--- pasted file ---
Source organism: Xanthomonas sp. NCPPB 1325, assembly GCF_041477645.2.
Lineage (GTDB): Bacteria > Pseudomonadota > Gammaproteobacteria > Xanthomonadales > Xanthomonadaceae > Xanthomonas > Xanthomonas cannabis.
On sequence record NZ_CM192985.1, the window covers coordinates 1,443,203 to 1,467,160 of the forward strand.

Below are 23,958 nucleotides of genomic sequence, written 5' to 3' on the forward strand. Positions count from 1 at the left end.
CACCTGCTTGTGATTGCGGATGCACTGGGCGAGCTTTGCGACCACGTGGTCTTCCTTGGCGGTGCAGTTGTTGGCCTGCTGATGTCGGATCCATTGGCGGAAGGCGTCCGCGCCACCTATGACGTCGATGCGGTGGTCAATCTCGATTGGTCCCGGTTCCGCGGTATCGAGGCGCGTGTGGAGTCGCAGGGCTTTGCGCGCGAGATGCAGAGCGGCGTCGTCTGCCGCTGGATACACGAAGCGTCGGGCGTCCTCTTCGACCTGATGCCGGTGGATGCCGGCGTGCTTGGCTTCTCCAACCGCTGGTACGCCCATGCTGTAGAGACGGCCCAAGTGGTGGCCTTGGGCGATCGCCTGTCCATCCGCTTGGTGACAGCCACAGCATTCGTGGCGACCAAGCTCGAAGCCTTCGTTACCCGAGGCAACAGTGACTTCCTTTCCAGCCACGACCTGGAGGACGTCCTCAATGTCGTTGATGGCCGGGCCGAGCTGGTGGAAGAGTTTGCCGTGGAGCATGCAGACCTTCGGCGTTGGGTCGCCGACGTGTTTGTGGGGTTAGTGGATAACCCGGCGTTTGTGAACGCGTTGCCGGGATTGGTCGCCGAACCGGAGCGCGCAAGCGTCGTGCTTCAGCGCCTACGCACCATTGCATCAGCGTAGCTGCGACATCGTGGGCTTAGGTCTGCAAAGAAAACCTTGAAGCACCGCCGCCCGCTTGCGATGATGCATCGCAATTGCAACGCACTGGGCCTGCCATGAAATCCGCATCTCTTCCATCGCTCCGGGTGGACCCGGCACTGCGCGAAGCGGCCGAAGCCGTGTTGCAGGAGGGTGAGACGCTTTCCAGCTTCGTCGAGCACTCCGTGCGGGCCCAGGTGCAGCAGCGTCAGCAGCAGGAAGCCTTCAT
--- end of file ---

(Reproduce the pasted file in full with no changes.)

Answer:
Source organism: Xanthomonas sp. NCPPB 1325, assembly GCF_041477645.2.
Lineage (GTDB): Bacteria > Pseudomonadota > Gammaproteobacteria > Xanthomonadales > Xanthomonadaceae > Xanthomonas > Xanthomonas cannabis.
On sequence record NZ_CM192985.1, the window covers coordinates 1,443,203 to 1,467,160 of the forward strand.

Below are 23,958 nucleotides of genomic sequence, written 5' to 3' on the forward strand. Positions count from 1 at the left end.
CACCTGCTTGTGATTGCGGATGCACTGGGCGAGCTTTGCGACCACGTGGTCTTCCTTGGCGGTGCAGTTGTTGGCCTGCTGATGTCGGATCCATTGGCGGAAGGCGTCCGCGCCACCTATGACGTCGATGCGGTGGTCAATCTCGATTGGTCCCGGTTCCGCGGTATCGAGGCGCGTGTGGAGTCGCAGGGCTTTGCGCGCGAGATGCAGAGCGGCGTCGTCTGCCGCTGGATACACGAAGCGTCGGGCGTCCTCTTCGACCTGATGCCGGTGGATGCCGGCGTGCTTGGCTTCTCCAACCGCTGGTACGCCCATGCTGTAGAGACGGCCCAAGTGGTGGCCTTGGGCGATCGCCTGTCCATCCGCTTGGTGACAGCCACAGCATTCGTGGCGACCAAGCTCGAAGCCTTCGTTACCCGAGGCAACAGTGACTTCCTTTCCAGCCACGACCTGGAGGACGTCCTCAATGTCGTTGATGGCCGGGCCGAGCTGGTGGAAGAGTTTGCCGTGGAGCATGCAGACCTTCGGCGTTGGGTCGCCGACGTGTTTGTGGGGTTAGTGGATAACCCGGCGTTTGTGAACGCGTTGCCGGGATTGGTCGCCGAACCGGAGCGCGCAAGCGTCGTGCTTCAGCGCCTACGCACCATTGCATCAGCGTAGCTGCGACATCGTGGGCTTAGGTCTGCAAAGAAAACCTTGAAGCACCGCCGCCCGCTTGCGATGATGCATCGCAATTGCAACGCACTGGGCCTGCCATGAAATCCGCATCTCTTCCATCGCTCCGGGTGGACCCGGCACTGCGCGAAGCGGCCGAAGCCGTGTTGCAGGAGGGTGAGACGCTTTCCAGCTTCGTCGAGCACTCCGTGCGGGCCCAGGTGCAGCAGCGTCAGCAGCAGGAAGCCTTCAT